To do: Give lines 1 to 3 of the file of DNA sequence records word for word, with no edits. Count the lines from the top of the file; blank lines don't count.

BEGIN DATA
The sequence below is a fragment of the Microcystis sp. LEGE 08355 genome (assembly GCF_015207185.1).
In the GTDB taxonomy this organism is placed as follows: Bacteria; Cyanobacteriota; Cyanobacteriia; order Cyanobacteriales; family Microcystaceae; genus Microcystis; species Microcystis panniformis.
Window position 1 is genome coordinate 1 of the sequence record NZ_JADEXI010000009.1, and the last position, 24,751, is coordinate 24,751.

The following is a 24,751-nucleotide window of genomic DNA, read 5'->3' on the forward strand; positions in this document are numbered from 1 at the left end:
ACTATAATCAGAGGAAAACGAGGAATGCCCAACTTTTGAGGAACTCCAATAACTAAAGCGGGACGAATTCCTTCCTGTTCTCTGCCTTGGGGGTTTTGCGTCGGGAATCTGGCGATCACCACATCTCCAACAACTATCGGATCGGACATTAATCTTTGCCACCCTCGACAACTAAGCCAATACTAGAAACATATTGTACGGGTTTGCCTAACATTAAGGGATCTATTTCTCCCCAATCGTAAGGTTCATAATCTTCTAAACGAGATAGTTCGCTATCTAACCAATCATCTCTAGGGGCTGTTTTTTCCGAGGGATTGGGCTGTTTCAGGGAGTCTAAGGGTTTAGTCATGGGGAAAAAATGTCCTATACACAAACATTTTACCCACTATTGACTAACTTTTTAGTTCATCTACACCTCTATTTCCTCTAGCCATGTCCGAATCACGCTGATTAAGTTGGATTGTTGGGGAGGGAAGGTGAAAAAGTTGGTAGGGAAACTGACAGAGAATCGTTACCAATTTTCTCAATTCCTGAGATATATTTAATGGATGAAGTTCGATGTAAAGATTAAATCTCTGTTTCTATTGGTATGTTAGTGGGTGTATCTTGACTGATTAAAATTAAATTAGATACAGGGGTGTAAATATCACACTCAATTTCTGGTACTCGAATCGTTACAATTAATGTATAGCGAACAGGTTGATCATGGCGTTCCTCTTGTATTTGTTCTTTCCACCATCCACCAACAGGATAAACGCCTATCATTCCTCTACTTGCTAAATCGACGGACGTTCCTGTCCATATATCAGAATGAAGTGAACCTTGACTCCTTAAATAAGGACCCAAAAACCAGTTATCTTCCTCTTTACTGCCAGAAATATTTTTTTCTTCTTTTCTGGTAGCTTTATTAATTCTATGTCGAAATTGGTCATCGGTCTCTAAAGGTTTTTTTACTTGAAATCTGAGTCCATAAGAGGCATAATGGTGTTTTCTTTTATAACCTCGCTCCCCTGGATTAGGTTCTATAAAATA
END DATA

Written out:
The sequence below is a fragment of the Microcystis sp. LEGE 08355 genome (assembly GCF_015207185.1).
In the GTDB taxonomy this organism is placed as follows: Bacteria; Cyanobacteriota; Cyanobacteriia; order Cyanobacteriales; family Microcystaceae; genus Microcystis; species Microcystis panniformis.
Window position 1 is genome coordinate 1 of the sequence record NZ_JADEXI010000009.1, and the last position, 24,751, is coordinate 24,751.